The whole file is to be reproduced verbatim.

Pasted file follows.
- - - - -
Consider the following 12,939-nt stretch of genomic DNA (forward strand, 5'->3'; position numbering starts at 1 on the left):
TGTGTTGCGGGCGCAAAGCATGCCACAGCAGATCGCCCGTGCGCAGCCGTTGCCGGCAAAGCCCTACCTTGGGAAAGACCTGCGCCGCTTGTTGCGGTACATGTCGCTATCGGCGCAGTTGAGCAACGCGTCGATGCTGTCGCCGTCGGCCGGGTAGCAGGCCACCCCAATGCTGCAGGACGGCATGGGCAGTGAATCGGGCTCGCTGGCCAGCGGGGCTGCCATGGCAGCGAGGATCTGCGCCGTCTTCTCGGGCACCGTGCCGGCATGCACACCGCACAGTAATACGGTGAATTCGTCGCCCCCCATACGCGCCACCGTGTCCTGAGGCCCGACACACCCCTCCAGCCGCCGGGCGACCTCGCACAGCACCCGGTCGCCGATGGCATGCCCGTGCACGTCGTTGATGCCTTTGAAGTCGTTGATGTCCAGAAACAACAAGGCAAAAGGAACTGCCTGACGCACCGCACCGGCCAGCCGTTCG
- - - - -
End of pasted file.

Consider the following 12,939-nt stretch of genomic DNA (forward strand, 5'->3'; position numbering starts at 1 on the left):
TGTGTTGCGGGCGCAAAGCATGCCACAGCAGATCGCCCGTGCGCAGCCGTTGCCGGCAAAGCCCTACCTTGGGAAAGACCTGCGCCGCTTGTTGCGGTACATGTCGCTATCGGCGCAGTTGAGCAACGCGTCGATGCTGTCGCCGTCGGCCGGGTAGCAGGCCACCCCAATGCTGCAGGACGGCATGGGCAGTGAATCGGGCTCGCTGGCCAGCGGGGCTGCCATGGCAGCGAGGATCTGCGCCGTCTTCTCGGGCACCGTGCCGGCATGCACACCGCACAGTAATACGGTGAATTCGTCGCCCCCCATACGCGCCACCGTGTCCTGAGGCCCGACACACCCCTCCAGCCGCCGGGCGACCTCGCACAGCACCCGGTCGCCGATGGCATGCCCGTGCACGTCGTTGATGCCTTTGAAGTCGTTGATGTCCAGAAACAACAAGGCAAAAGGAACTGCCTGACGCACCGCACCGGCCAGCCGTTCG